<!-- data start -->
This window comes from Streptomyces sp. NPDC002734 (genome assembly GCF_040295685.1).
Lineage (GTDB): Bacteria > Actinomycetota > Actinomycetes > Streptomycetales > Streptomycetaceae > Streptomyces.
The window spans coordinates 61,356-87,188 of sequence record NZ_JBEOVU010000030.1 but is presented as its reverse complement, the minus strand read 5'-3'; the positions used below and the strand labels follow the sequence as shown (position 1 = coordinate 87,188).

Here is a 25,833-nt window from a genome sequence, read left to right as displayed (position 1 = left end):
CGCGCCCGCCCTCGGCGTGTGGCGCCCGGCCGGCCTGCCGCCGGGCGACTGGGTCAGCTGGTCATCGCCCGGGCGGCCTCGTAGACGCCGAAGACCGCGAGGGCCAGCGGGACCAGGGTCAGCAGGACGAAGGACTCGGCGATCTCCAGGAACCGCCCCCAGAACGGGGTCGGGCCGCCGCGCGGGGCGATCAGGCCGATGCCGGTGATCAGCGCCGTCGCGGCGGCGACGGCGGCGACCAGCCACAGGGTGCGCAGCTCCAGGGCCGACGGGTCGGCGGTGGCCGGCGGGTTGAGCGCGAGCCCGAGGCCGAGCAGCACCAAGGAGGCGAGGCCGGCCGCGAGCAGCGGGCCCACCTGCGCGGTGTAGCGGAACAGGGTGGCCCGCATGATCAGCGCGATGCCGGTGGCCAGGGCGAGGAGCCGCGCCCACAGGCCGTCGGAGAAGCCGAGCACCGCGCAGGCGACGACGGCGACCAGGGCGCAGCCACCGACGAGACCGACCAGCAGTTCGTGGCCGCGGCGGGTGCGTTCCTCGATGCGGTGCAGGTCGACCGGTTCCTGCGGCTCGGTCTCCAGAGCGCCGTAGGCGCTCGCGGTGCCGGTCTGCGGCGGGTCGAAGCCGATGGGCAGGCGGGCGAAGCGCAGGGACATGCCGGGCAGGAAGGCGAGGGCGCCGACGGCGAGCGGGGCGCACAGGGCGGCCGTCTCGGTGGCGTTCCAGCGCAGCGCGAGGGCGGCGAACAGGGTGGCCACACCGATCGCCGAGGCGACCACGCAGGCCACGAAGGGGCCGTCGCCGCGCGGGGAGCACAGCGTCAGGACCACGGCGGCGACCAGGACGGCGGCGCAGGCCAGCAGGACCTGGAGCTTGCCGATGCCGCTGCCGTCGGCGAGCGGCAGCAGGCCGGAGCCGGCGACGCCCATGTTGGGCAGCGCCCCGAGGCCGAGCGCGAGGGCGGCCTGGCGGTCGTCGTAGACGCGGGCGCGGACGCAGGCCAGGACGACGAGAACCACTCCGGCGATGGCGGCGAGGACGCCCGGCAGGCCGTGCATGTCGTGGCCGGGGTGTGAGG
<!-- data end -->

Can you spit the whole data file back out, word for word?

This window comes from Streptomyces sp. NPDC002734 (genome assembly GCF_040295685.1).
Lineage (GTDB): Bacteria > Actinomycetota > Actinomycetes > Streptomycetales > Streptomycetaceae > Streptomyces.
The window spans coordinates 61,356-87,188 of sequence record NZ_JBEOVU010000030.1 but is presented as its reverse complement, the minus strand read 5'-3'; the positions used below and the strand labels follow the sequence as shown (position 1 = coordinate 87,188).

Here is a 25,833-nt window from a genome sequence, read left to right as displayed (position 1 = left end):
CGCGCCCGCCCTCGGCGTGTGGCGCCCGGCCGGCCTGCCGCCGGGCGACTGGGTCAGCTGGTCATCGCCCGGGCGGCCTCGTAGACGCCGAAGACCGCGAGGGCCAGCGGGACCAGGGTCAGCAGGACGAAGGACTCGGCGATCTCCAGGAACCGCCCCCAGAACGGGGTCGGGCCGCCGCGCGGGGCGATCAGGCCGATGCCGGTGATCAGCGCCGTCGCGGCGGCGACGGCGGCGACCAGCCACAGGGTGCGCAGCTCCAGGGCCGACGGGTCGGCGGTGGCCGGCGGGTTGAGCGCGAGCCCGAGGCCGAGCAGCACCAAGGAGGCGAGGCCGGCCGCGAGCAGCGGGCCCACCTGCGCGGTGTAGCGGAACAGGGTGGCCCGCATGATCAGCGCGATGCCGGTGGCCAGGGCGAGGAGCCGCGCCCACAGGCCGTCGGAGAAGCCGAGCACCGCGCAGGCGACGACGGCGACCAGGGCGCAGCCACCGACGAGACCGACCAGCAGTTCGTGGCCGCGGCGGGTGCGTTCCTCGATGCGGTGCAGGTCGACCGGTTCCTGCGGCTCGGTCTCCAGAGCGCCGTAGGCGCTCGCGGTGCCGGTCTGCGGCGGGTCGAAGCCGATGGGCAGGCGGGCGAAGCGCAGGGACATGCCGGGCAGGAAGGCGAGGGCGCCGACGGCGAGCGGGGCGCACAGGGCGGCCGTCTCGGTGGCGTTCCAGCGCAGCGCGAGGGCGGCGAACAGGGTGGCCACACCGATCGCCGAGGCGACCACGCAGGCCACGAAGGGGCCGTCGCCGCGCGGGGAGCACAGCGTCAGGACCACGGCGGCGACCAGGACGGCGGCGCAGGCCAGCAGGACCTGGAGCTTGCCGATGCCGCTGCCGTCGGCGAGCGGCAGCAGGCCGGAGCCGGCGACGCCCATGTTGGGCAGCGCCCCGAGGCCGAGCGCGAGGGCGGCCTGGCGGTCGTCGTAGACGCGGGCGCGGACGCAGGCCAGGACGACGAGAACCACTCCGGCGATGGCGGCGAGGACGCCCGGCAGGCCGTGCATGTCGTGGCCGGGGTGTGAGG